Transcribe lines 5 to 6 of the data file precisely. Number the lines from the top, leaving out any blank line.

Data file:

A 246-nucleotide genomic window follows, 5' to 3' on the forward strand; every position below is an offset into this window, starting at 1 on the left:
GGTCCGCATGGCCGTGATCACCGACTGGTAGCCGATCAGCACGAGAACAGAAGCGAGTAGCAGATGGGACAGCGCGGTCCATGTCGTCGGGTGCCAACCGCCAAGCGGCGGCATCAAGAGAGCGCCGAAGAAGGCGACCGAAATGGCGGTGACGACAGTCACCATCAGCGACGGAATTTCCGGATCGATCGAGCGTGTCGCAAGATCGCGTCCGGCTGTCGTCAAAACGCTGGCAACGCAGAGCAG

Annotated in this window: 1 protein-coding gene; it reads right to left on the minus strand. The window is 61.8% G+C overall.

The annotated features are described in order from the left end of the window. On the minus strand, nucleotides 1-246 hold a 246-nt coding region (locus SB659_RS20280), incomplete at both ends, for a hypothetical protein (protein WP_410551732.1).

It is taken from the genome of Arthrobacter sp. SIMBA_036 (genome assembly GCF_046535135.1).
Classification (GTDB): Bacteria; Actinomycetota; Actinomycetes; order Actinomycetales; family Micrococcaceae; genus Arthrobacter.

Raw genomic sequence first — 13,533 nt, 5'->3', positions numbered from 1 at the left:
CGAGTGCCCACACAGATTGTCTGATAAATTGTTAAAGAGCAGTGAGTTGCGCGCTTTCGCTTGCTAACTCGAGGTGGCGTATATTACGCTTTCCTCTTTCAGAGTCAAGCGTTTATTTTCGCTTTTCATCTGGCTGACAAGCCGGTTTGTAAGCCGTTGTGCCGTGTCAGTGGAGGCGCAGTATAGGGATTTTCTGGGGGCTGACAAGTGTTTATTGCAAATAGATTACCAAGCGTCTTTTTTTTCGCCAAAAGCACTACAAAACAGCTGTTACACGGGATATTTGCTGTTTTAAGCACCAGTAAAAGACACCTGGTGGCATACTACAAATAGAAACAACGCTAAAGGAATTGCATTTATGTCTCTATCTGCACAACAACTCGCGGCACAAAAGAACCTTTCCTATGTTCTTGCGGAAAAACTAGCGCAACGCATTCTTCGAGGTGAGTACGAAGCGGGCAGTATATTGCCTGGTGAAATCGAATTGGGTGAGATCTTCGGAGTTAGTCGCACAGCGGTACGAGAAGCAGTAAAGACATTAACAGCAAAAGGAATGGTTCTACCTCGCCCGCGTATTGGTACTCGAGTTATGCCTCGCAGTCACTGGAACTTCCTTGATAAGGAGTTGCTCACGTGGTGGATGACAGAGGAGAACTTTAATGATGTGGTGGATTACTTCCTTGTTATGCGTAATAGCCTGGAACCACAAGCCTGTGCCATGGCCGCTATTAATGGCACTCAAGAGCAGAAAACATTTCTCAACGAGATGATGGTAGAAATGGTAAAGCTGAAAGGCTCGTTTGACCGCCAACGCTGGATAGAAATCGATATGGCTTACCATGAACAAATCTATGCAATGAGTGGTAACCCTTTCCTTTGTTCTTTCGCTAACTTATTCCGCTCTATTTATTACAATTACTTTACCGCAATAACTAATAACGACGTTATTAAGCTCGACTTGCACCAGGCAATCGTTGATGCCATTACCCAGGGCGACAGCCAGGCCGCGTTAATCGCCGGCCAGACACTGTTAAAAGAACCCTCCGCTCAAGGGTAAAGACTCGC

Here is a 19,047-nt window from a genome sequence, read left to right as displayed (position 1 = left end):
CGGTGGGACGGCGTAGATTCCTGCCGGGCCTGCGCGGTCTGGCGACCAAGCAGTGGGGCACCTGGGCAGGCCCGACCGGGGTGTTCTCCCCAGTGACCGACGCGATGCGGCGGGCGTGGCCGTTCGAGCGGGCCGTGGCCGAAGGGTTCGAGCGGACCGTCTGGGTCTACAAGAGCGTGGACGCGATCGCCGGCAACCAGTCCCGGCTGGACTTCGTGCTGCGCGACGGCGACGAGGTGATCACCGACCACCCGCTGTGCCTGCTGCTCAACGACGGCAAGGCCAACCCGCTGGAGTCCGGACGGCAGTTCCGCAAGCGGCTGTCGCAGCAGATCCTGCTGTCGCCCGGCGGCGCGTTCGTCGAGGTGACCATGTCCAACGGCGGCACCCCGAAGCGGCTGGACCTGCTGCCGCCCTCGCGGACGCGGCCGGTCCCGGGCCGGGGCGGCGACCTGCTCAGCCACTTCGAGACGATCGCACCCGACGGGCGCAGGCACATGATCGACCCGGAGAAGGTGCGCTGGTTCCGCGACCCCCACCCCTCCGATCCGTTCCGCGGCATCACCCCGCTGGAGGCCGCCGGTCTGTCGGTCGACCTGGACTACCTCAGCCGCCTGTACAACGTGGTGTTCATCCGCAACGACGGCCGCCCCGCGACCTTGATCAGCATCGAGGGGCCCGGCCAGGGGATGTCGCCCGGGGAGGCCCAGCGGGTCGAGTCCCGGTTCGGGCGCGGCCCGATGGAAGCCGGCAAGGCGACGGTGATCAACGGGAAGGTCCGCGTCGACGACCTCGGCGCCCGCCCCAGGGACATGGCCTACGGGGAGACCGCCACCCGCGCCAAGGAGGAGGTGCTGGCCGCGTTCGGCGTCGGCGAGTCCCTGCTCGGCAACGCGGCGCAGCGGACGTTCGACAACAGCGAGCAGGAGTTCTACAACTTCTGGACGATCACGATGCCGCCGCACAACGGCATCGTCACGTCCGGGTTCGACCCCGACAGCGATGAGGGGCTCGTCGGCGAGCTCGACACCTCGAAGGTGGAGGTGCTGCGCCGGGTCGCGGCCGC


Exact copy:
It is taken from the genome of Arthrobacter sp. SIMBA_036 (genome assembly GCF_046535135.1).
Classification (GTDB): Bacteria; Actinomycetota; Actinomycetes; order Actinomycetales; family Micrococcaceae; genus Arthrobacter.